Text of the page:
Ron, you’re so vain, you probably think this post is about you, don’t you, don’t you — actually, it is, or, let’s say, more about your recent in-actions — still, I hope you enjoy this cute little melody.
By the way, before fully discussing how you walk into a party or onto a yacht, do I detect a hint of apricot in the color of your stylish Likelihood of Confusion garb, might there be a matching scarf?
The week before last, walking through the Minneapolis skyway system, while reading our good friend Ron Coleman’s explanation of “why I let my trademark registration lapse,” I kid you not, a second and more physical spectacle emerged right before my eyes when crossing over 5th Street:
Ron, do I need to connect the dots for you on the striking parallels of the mysterious energy that you generated when you gave away the thing you (once) loved? Like the total eclipse of the sun?
Yes Ron, love you like my own brother, but if you were Dave, I’d help him back on the tracks, and remind him of what less than 12 cents a day buys, for those incontestable and powerful standard-character federally-registered rights over a second ten-year term. Remember, sword and shield.
The decisive inaction in allowing the lapse, reminds me of the forgotten and invisible value of deterrence. And, while I’m on board with much of the irreverent tone you can display from time to time, are you now suggesting that other brand owners turn their circle ®s upside down too?
I won’t put words in your mouth, but are you advocating for unilateral registration disarmament? Even if not, I’m left wondering, are the children or watchful brand owners likely to be confused?
After all, chalking up the original ten year old decision to federally-register your blog’s namesake as a senseless and unnecessary goof, today, because you haven’t (yet) found an occasion to enforce it, requires the omnipresent convergence of 20/20 hindsight and a flawless crystal ball for the future, all in one moment. Again, deterrence my friend, it’s beautiful and invisible.
And, as to the question of vanity, far be it for me to question yours, but isn’t tossing your circle ® in the trash, a little like saying to the world, “look mom, no hands,” after learning to ride a bike, and then daring unwise children, to knock you off? Pun and double-meaning, fully intended.
Now Ron, I know you relish a formidable challenge, like when you went (not to Saratoga), but to Washington, D.C., and your client (not horse), naturally won, the trademark case of the year. But, before leaving the question of vanity though, just wondering, after reading the favorable Tam decision, tell me, did you have one eye in the mirror, as you watched yourself gavotte?
Still Ron, don’t you think the modest investment of less than 12 cents a day is worth putting the USPTO in the position to, and give it, the statutory charge to do your enforcement bidding for you? Don’t you? Even if someone, as you seem to invite, tries something? Don’t you, don’t you?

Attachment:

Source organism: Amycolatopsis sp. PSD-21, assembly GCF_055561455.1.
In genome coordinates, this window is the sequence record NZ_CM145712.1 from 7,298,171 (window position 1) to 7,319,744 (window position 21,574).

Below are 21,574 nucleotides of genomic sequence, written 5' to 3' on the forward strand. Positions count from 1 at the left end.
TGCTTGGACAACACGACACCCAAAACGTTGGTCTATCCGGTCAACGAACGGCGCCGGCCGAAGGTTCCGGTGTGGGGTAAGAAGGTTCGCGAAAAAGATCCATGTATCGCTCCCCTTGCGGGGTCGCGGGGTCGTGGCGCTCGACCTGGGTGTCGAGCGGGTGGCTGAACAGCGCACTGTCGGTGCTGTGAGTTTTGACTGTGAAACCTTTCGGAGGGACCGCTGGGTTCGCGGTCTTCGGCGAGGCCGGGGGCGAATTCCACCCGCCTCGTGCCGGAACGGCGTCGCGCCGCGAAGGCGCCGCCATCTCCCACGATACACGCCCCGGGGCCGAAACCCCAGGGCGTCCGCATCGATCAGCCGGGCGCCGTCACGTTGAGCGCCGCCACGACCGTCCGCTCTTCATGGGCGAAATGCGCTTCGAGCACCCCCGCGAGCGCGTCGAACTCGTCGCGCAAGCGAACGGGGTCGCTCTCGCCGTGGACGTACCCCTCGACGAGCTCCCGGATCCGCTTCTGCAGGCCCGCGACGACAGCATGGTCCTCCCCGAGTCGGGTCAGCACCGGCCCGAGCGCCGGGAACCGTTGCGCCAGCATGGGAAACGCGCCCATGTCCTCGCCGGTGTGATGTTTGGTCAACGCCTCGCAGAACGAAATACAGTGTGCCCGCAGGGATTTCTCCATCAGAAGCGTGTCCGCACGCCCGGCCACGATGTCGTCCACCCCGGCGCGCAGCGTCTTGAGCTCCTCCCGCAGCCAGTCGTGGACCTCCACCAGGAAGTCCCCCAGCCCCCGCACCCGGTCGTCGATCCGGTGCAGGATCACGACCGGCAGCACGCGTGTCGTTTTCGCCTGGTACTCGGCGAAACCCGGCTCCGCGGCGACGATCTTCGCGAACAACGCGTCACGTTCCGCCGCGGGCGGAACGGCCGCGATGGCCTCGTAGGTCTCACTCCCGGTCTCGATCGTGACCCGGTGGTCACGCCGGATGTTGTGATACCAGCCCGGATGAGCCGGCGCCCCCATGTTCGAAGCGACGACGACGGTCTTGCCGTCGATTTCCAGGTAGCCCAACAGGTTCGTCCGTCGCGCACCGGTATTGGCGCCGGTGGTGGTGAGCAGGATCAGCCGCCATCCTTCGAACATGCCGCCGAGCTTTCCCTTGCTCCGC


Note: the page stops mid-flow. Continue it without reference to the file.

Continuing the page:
And here’s an underworld spy question for you Ron, is there no room for the Easy Button, in your commercial litigator’s toolbox, just in case you need it, let’s say, down the road in a few?
Ron, please don’t look at me that way! When you have your hat strategically dipped below one eye, I’m left with the feeling you think I’m either still quite naïve, or full of it, nothing in between.
By the way, have you actually verified that your Likelihood of Confusion® registration never formed a bar to others at the USPTO? There are tools for that, courtesy of Towergate Software.
What we do know for certain is, it will no more, if it ever did. And, if you ever want to avoid the need for a formal opposition at some distant point in the future, if the USPTO doesn’t agree with your assessment that someone had their sights on messing with you, without your ®, you can kiss the Letter of Protest tool goodbye, as this little guy — ™ — doesn’t cut it.
Please let’s be honest Ron, it’s always easier to hang on to something and hold it in your hands than discard it and try to get it back later. I realize you’re feeling confidence in letting it go in this moment, but what if the facts or your mind change down the road?
Dumpster diving is a messy proposition. What the USPTO granted yesterday doesn’t always come as easy, if at all, tomorrow or the next day. As we all know, the USPTO is not impervious to changing its mind on how it views certain things, especially when it comes to judging the line between trademark suggestiveness and descriptiveness.
Who am I to judge your calculation of value? But let’s not forget, Ron we’ve all seen your fancy Likelihood of Confusion branded apparel. By the way, will we see those fancy threads in Seattle? Or, are they about to become a collectors item on eBay?
Let me just say, had you presented your apricot hat in hand in Orlando, and passed it around the room, I’m thinking you’d have collected more than the price of another ten year term, given the enormous and generous contributions you’ve made to our guild over the last few decades.
Ron, don’t get me wrong, I fully realize that you’re where you should be all the time, and I completely admire your sensitivity to the evil constructs of vanity, but I fear that the little voice whispering in your ear has spilled some clouds in your coffee on this one. What about the children who may be watching? Aren’t you concerned about the implication of what you seem to be saying, simply just TM it instead?
Ron, having said all that, I hope we can still be friends, as I have no doubt, there a plenty of others still dreaming that they’d be your partner:
Last, but not least, Ron, will you need reminding that yet another price of purging your vanity is that you’ll need to remove all those fancy trademark registration symbols from your blog?